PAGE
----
We have been hearing a lot about change in this election, and in an America where growing majorities are unhappy with the president, the congress, the economy, and the war in Iraq, this should come as no surprise. Similarly, it should come as no surprise that in an era of unprecedented damage and potential damage from human activity, there would be a social trend towards doing and eating more "natural" things. But "natural" has become, in many minds, synonymous with "good", which is absurd considering that, oh I don't know, botulism, cyanide, mosquitoes and cactus needles are natural as well. Whatever problems we have with man made foods and products, there are plenty of natural foods and products that are far worse.
It seems now that some of us, and John Edwards in particular, have made the same mistake with regard to "change". He and other Democrats talk about change as if it is inherently good. Baloney! Pol Pot was change. So was astroturf. Change is not inherently good. Wanting change is not the same as wanting ANY change. So it is patently absurd for John Edwards, or any other politician, to go ballistic over Barak Obama talking about how Reagan "changed the trajectory of America in a way that Richard Nixon [and] Bill Clinton did not...", simply because he didn't like what that change was. Whether you like the change he brought is a completely different issue from whether he brought change. This is akin to creationists who argue against evolution because they don't like the implications. Sorry, it's true or not, and it's change or not. Both Hitler and Ghandi were agents of change.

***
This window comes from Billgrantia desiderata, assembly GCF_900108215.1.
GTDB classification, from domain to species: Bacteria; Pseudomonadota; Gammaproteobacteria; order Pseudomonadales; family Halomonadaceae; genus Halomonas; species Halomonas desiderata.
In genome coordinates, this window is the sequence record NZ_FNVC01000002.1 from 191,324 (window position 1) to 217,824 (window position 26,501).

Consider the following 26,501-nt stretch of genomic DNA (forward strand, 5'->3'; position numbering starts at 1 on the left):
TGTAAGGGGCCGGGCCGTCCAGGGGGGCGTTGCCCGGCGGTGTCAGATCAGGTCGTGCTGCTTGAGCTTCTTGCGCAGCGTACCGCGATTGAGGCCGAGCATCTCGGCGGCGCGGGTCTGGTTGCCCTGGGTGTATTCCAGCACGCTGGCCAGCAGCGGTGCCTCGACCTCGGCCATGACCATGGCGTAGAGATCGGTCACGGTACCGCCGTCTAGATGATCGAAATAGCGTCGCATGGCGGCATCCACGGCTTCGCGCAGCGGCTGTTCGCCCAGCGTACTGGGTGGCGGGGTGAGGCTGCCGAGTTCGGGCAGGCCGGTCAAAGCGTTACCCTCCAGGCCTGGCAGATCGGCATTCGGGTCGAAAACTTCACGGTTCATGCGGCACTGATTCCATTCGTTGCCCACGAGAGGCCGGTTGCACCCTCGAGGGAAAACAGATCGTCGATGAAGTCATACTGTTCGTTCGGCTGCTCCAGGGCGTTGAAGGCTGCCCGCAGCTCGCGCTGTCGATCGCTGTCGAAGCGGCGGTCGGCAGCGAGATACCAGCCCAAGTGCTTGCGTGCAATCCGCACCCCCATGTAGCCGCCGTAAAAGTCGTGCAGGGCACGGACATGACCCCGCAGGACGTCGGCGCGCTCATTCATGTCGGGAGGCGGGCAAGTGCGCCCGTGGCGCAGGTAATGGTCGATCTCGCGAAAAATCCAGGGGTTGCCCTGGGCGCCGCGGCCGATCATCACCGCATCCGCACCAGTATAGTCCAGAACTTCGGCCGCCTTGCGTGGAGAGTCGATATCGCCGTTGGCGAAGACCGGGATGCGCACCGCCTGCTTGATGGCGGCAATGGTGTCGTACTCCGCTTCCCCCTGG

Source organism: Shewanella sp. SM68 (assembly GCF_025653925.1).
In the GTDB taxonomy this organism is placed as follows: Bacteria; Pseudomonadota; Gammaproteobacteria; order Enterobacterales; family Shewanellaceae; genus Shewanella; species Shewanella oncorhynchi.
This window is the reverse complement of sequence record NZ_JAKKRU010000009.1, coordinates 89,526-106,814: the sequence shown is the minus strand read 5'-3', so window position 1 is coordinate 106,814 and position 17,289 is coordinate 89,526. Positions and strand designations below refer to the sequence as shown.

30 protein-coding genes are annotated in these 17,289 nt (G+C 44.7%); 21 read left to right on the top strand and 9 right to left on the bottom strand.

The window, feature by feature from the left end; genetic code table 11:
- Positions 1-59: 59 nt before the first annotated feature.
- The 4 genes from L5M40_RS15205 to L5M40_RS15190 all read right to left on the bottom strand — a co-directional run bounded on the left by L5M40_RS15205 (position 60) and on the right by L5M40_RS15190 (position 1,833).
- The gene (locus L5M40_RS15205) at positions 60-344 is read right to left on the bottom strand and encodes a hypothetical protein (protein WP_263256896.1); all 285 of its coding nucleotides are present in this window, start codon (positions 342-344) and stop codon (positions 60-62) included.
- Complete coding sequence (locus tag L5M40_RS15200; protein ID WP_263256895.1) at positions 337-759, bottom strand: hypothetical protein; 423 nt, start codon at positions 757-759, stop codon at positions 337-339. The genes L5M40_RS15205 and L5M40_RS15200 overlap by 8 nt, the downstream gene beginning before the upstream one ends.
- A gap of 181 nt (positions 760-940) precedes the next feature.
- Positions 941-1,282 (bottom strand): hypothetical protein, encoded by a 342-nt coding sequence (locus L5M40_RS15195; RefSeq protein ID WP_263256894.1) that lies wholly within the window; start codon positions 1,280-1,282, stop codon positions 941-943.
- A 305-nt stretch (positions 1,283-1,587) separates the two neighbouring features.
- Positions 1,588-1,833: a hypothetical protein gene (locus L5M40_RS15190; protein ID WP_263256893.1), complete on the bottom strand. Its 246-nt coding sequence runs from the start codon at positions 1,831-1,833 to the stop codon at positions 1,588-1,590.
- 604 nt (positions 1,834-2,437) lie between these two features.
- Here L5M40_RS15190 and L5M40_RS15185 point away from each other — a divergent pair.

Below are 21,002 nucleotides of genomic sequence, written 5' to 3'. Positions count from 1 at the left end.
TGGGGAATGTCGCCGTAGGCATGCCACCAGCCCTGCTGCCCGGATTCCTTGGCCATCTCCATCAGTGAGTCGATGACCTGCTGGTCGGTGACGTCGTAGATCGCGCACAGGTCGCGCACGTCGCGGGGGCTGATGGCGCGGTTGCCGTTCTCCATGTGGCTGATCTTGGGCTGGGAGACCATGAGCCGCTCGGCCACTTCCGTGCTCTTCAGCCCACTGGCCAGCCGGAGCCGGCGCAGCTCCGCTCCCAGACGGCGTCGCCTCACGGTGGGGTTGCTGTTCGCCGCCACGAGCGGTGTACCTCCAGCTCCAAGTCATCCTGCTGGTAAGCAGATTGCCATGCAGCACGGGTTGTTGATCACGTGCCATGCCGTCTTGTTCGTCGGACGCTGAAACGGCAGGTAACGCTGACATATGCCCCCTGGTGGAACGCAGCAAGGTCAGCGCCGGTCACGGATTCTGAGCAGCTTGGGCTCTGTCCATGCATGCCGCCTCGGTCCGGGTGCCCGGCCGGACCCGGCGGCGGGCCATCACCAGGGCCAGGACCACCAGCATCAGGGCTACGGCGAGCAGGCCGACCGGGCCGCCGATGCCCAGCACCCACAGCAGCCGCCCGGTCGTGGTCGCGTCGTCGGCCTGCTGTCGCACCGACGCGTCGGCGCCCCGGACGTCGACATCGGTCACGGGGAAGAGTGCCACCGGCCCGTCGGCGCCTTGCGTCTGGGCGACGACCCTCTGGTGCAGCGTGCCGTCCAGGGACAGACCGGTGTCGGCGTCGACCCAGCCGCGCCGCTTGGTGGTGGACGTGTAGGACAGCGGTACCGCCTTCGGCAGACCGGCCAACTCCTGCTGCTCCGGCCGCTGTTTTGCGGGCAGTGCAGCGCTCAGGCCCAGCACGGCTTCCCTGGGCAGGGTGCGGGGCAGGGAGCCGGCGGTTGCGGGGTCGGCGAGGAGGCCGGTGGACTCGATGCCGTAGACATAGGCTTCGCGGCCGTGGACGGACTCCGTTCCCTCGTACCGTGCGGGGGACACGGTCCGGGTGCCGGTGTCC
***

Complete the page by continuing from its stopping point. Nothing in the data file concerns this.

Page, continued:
The real irony here is that this whole change thing has become for the the Democrats what Ronald Reagan is for the Republicans - a meaningless slogan to mention to get cheap applause, and to sound great while saying virtually nothing. The Democrats have been chanting "change, change, change" like a street corner bum (hat tip PJ O'Rourke). You could have a drinking game with "change" as the drink word and get hammered. Earth to politicians: George Bush is not going to be president in 2009, so we are getting change no matter who is elected. So you're for change. Great, I'm glad you are. Not a real out-of-the-box thinker are you? I'm sure you're for Mom, apple pie, and the children too. Who isn't? OK, I'm not, but I digress.
Enough already about change! Change is a certainty. At least when the Republicans talk about Reagan, we have some notion of what that means. "Change" means "not where we are now". Attaching meaning to it the way the Democrats are slinging it around is like finding a place based on the fact that it is "not Dallas". What sort of change? Has it been tried before? Why should the results be different this time? How are you going to implement it? And most importantly of all, how are you going to pay for it? In a time where we are swimming in record debt beyond what most of our puny brains can fathom, that should be the first question we ask about anything that is not a budget cut.